If you didn’t have time to read the paper this morning - we’ve got you covered. Here are today’s top stories
1. Drivers urged to slow down for drunk students
As the first week of classes kicks off for university students, Leeds drivers are being warned to slow down to avoid hitting potentially drunk young people during “freshers’ week” in the city. West Yorkshire Police issued a warning while carrying out a Europe-wide campaign to prevent road deaths. Road policing support sergeant for West Yorkshire Police Gary Roper said the officers wanted to highlight the “fatal four” problems that lead to crashes: drinking and drugs, distractions, and speeding and not wearing a seatbelt. Police warned that driving 30mph in areas where about students are intoxicated might not be appropriate.
See today’s YEP
2. Anger as axe to fall on care homes
Three care homes across Leeds have been approved to shut down despite city residents’ efforts to keep them open. Middlecross care home in Armley, Siegen Manor, in Morley and The Green, in Seacroft are due to close between November and next July. Leeds City Council executive board also approved the proposal to remodel Wykebeck Valley day centre into a complex needs facility for east Leeds. The Green in Seacroft will be retained as a “community asset” that could potentially be utilised for intermediate care for the NHS in Leeds.
3. Leeds pub fines £10,000 for showing live football illegally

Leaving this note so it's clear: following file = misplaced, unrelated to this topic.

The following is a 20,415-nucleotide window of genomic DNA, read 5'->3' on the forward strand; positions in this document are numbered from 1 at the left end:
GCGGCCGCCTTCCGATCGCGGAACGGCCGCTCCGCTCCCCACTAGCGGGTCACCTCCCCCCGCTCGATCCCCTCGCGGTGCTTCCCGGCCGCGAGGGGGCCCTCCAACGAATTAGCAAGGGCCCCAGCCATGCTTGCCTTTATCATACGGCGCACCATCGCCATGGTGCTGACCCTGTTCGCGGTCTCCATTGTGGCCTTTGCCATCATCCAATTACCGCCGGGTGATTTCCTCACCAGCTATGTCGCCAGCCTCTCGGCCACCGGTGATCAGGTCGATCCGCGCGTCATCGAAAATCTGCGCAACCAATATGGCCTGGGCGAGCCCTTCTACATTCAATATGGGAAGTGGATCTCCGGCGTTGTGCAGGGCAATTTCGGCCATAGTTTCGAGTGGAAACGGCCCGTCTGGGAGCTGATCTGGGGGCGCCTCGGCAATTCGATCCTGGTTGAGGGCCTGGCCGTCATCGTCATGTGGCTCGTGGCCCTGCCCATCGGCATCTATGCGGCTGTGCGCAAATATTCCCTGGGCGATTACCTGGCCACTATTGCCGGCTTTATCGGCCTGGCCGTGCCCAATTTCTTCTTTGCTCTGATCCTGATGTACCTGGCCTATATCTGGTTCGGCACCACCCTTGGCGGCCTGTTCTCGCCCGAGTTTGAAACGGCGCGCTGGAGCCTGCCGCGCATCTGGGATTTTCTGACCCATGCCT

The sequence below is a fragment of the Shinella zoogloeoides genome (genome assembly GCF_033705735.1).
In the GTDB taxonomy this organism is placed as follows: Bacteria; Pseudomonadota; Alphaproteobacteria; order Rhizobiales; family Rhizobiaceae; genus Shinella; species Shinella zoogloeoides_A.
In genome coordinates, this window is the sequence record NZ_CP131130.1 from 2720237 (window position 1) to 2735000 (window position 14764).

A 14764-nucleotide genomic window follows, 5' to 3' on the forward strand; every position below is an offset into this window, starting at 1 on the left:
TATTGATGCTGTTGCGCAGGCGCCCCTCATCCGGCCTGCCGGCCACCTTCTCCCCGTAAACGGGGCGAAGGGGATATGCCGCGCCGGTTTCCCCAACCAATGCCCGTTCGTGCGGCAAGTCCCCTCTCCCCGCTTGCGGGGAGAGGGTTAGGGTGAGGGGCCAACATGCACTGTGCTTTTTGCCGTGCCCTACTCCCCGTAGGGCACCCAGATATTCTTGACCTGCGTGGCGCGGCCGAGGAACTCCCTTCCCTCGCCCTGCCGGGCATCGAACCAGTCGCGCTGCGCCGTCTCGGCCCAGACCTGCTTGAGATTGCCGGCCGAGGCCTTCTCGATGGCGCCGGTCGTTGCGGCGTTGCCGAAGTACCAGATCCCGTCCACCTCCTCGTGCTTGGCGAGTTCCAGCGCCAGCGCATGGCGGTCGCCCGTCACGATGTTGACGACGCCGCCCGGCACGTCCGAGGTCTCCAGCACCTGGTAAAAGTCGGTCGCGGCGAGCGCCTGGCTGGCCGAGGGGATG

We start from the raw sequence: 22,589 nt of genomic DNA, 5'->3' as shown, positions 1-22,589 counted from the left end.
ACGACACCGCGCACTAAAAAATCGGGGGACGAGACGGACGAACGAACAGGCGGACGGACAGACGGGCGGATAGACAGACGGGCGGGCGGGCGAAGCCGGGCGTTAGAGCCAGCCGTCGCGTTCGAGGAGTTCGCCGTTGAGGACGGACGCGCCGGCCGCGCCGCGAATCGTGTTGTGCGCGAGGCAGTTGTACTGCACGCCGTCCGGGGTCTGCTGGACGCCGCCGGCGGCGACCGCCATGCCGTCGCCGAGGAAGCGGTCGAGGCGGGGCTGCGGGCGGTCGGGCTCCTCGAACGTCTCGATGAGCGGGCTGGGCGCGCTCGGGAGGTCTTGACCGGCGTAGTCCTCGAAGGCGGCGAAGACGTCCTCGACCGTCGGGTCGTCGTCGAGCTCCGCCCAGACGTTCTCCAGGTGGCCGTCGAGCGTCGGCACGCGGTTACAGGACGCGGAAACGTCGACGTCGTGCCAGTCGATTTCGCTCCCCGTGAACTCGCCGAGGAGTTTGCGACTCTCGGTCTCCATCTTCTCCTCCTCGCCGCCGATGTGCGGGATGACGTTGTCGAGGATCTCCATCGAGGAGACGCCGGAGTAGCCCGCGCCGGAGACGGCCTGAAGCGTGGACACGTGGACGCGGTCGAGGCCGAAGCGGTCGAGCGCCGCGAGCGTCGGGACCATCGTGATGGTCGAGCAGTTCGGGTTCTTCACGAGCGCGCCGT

The landlord for the Bay Horse Hotel on Woodhouse Hill Road in Hunslet has been fined for broadcasting Sky Sports football matches without the correct licence. He was order to pay £10,553 in fines by the Federation Against Copyright Theft. Martin Adamson was charged under the Copyright Design and Patents Act in 1988. Sky protects pubs with legal subscriptions and its staff even make visits to hundreds of British pubs each week to monitor illegal broadcasts.
4. Leeds cancer survivor takes the plunge
Leeds woman Theodora Moss received news in September 2013 that she had Stage 2 Lymphoma. While the 24-year-old underwent cancer treatment she was unable to go to public pools because it would weaken her immune system, yet she eventually discovered open-water swimming. Theo described swimming in Yorkshire river and “never felt more alive.” Theo was eventually contacted by Trekstock, a charity supporting young people between the ages of 20-30 with cancer. Theo is now a Trekstock ‘champion’ and helps establish a monthly Cuppa and Connect service in Leeds.
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5. Party to celebrate life of Doctor Kate Granger
The life of Yorkshire doctor Kate Granger is to be celebrated next month to raise money for the Leeds Hospice where she died. Dr Granger died from a rare form of cancer in July at the age of 34. The consultant geriatrician was diagnosed five years earlier and made plans for her after death when she was told it was terminal. Dr Granger and her husband raised over £250,000 for the Yorkshire Cancer Centre at St James’s Hospital in Leeds during her illness. The event will be held on October 29.
See today’s YEP